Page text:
For example, push 7 (new 2) produces a Maybe (BoundedStack Int). If we want to apply top to that result, it also produces Maybe Int. So we need to sequence them together in a way that handles the Maybe. (This is related to how the >=> operator works.)

Define a function andThen that can be used for this purpose:

andThen :: Maybe a -> (a -> Maybe b) -> Maybe b

Here’s the example with the BoundedStack

ghci> andThen  (push 7 (new 2))  top  -- Both push and top succeed
Just 7
ghci> andThen  (push 7 (new 0))  top  -- push fails, so top isn't executed
ghci> andThen  (Just (new 0)) top     -- top fails

An function like this would often be used “infix” – between its operands. We can surround any function name with the backticks to turn it into an infix operator. We’ve seen this before with div and mod. Here are the same examples as the previous transcript, but using infix notation:

ghci> push 7 (new 2) `andThen` top
Just 7
ghci> push 7 (new 0) `andThen` top
ghci> Just (new 0) `andThen` top

and here we use it in a chain:

ghci> push 7 (new 4) `andThen` push 8 `andThen` push 9 `andThen` pop `andThen` top
Just 8

Finally, here are some simpler examples using half:

ghci> half 20 `andThen` half    -- both succeed
Just 5
ghci> half 10 `andThen` half    -- half 10 succeeds, then half 5 fails
ghci> half 5 `andThen` half     -- half 5 fails right away

The Either type

In this last section, we’ll define a few simple functions on the Either type. Recall that Either is built-in to the standard Haskell prelude, but equivalent to this:

data Either a b
  = Left a
  | Right b


This simple function should just turn a Right value into a Left, and vice-versa.

exchange :: Either a b -> Either b a
ghci> exchange (Left 4)
Right 4
ghci> exchange (Right 5)
Left 5
ghci> exchange (Left "Alice")
Right "Alice"
ghci> exchange (Right "Bob")
Left "Bob"


Recall that a functor is a type that can hold values of some type, and fmap is a generic version of map that applies a function to the values inside the functor:

ghci> :t map                      -- map is specific to lists
map :: (a -> b) -> [a] -> [b]
ghci> :t fmap                     -- fmap works for any functor
fmap :: Functor f => (a -> b) -> f a -> f b
ghci> map (+4) [1..5]
ghci> fmap (+4) [1..5]            -- on lists, fmap same as map
ghci> fmap (+4) (Just 5)          -- Maybe is a functor
Just 9
ghci> fmap (+4) Nothing
ghci> fmap (+4) (Right 5)         -- Either is a functor,
Right 9
ghci> fmap (+4) (Left 5)          -- but only on a Right value
Left 5

We might like to have something similar to fmap but that works on Left values instead of Right values. Its type would be:

mapLeft :: (a -> b) -> Either a c -> Either b c

Implement this function. It should behave like so:

ghci> mapLeft (+4) (Right 5)
Right 5
ghci> mapLeft (+4) (Left 5)
Left 9


If both alternatives in the Either type are the same (such as Either Int Int or Either Char Char) then we can eliminate the distinction between left and right. Define this function:

coalesce :: Either a a -> a
ghci> coalesce (Left 5)
ghci> coalesce (Right 5)
ghci> coalesce (Left 'C')
ghci> coalesce (Right 'D')

Test code

import Control.Monad.RWS
import Control.Monad.State
import System.IO
main = do
  flip execStateT (0,0) $ do
    -- Bounded stack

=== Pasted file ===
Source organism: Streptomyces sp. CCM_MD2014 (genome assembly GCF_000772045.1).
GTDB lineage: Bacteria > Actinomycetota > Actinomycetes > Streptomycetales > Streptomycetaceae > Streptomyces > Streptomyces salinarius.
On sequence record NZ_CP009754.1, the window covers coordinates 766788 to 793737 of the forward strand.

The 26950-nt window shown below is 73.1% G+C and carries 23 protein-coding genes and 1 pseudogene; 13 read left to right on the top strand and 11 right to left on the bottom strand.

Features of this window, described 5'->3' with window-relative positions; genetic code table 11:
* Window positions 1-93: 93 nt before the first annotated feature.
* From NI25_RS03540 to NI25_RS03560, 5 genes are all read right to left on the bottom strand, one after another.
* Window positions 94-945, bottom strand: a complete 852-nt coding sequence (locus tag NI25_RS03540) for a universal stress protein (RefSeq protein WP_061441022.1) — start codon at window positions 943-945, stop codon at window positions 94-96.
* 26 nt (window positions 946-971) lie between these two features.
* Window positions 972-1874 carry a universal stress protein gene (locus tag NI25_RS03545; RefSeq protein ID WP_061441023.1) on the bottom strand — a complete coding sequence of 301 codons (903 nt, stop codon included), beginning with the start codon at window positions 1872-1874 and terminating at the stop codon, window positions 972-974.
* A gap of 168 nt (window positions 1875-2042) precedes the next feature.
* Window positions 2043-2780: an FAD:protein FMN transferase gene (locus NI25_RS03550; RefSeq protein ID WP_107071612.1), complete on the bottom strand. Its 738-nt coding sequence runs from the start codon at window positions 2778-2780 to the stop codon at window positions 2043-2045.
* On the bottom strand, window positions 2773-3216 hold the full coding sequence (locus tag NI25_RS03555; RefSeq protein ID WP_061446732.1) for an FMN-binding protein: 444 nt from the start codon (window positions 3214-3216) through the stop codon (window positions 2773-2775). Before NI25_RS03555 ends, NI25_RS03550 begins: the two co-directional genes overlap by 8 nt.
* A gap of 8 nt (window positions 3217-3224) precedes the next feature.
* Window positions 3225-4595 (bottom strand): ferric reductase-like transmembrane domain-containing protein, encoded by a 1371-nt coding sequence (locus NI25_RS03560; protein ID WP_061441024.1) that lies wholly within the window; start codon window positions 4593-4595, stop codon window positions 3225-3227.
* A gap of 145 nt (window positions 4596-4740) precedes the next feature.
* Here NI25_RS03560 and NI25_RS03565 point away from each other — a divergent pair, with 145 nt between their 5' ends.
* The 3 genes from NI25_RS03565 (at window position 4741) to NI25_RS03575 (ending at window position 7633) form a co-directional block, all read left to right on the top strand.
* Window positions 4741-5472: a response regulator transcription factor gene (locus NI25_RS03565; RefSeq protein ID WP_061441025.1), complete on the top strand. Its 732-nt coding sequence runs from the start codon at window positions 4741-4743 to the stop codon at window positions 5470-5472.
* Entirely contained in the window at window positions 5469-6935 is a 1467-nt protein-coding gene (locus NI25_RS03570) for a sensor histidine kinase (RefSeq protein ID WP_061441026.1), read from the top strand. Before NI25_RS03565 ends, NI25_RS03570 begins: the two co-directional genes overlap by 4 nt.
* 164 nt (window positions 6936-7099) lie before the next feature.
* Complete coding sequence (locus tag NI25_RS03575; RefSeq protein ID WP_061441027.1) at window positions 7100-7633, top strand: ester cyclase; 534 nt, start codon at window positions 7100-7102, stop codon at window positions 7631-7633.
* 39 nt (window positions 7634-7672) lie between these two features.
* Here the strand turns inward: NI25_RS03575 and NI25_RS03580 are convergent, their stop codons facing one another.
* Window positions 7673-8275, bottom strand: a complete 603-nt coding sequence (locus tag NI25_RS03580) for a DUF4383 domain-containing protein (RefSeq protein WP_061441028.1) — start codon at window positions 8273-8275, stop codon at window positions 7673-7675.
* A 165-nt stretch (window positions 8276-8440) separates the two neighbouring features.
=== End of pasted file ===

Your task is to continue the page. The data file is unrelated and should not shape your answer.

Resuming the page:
let s4 = new 4 :: BoundedStack Int
        s0 = new 0 :: BoundedStack Int
    verify "1.01 capacity new" 4 $ capacity s4
    verify "1.02 elements new" [] $ elements s4
    assert "1.03 isEmpty new" $ isEmpty s4
    assert "1.04 isFull new" $ not $ isFull s4
    assert "1.05 isFull new" $ isFull s0
    verify "1.06 capacity push" (Just 3) $ capacity <$> push 6 s4
    verify "1.07 elements push" (Just [9]) $ elements <$> push 9 s4
    verify "1.08 elements push^2" (Just [9,7]) $ elements <$> (push 7 >=> push 9) s4
    verify "1.09 push full" Nothing $ push 9 s0
    verify "1.10 top push" (Just 7) $ (push 7 >=> top) s4
    verify "1.11 top empty" Nothing $ top s0
    verify "1.12 isEmpty pop push" (Just True) $ isEmpty <$> (push 7 >=> pop) s4
    verify "1.13 isEmpty push" (Just False) $ isEmpty <$> push 7 s4
    -- The Maybe type
    let half x | even x = Just (x `div` 2)
               | otherwise = Nothing
        upper x | x `elem` ['a'..'z'] = Just (succ x)
                | otherwise = Nothing
        noChar = Nothing :: Maybe Char
    verify "2.01 mapMaybe []" [] $ mapMaybe half []
    verify "2.02 mapMaybe half" [3..6] $ mapMaybe half [6..12]
    verify "2.03 mapMaybe upper" "fmmppsme" $ mapMaybe upper "Hello World"
    verify "2.04 mapMaybe Nothing" [] $ mapMaybe (const noChar) "goodbye"
    verify "2.05 andThen Nothing" Nothing $ Nothing `andThen` half
    verify "2.06 andThen Just odd" Nothing $ Just 5 `andThen` half
    verify "2.07 andThen Just even" (Just 4) $ Just 8 `andThen` half
    -- The Either type
    let l5 = Left 5 :: Either Int Char
        r5 = Right 5 :: Either Char Int
    verify "3.01 exchange left" r5 $ exchange l5
    verify "3.02 exchange right" l5 $ exchange r5
    verify "3.03 mapLeft left" (Left 10) $ mapLeft (*2) l5
    verify "3.04 mapLeft right" (Right 5) $ mapLeft succ r5
    verify "3.05 coalesce left" 10 $ coalesce (Left 10)
    verify "3.06 coalesce right" 10 $ coalesce (Right 10)
    verify "3.07 mapLeft same as exchange/fmap" (mapLeft (*2) l5) $
      (exchange $ fmap (*2) $ exchange l5)
    say = liftIO . putStrLn
    correct (k, n) = (k+1, n+1)
    incorrect (k, n) = (k, n+1)
    assert s = verify s True
    verify :: (Show a, Eq a) => String -> a -> a -> StateT (Int,Int) IO ()
    verify = verify' (==)
    verifyF = verify' (\x y -> abs(x-y) < 0.00001)
    verify' :: (Show a) => (a -> a -> Bool) -> String -> a -> a ->
              StateT (Int,Int) IO ()
    verify' eq tag expected actual
      | eq expected actual = do
          modify correct
          say $ " OK " ++ tag
      | otherwise = do
          modify incorrect
          say $ "ERR " ++ tag ++ ": expected " ++ show expected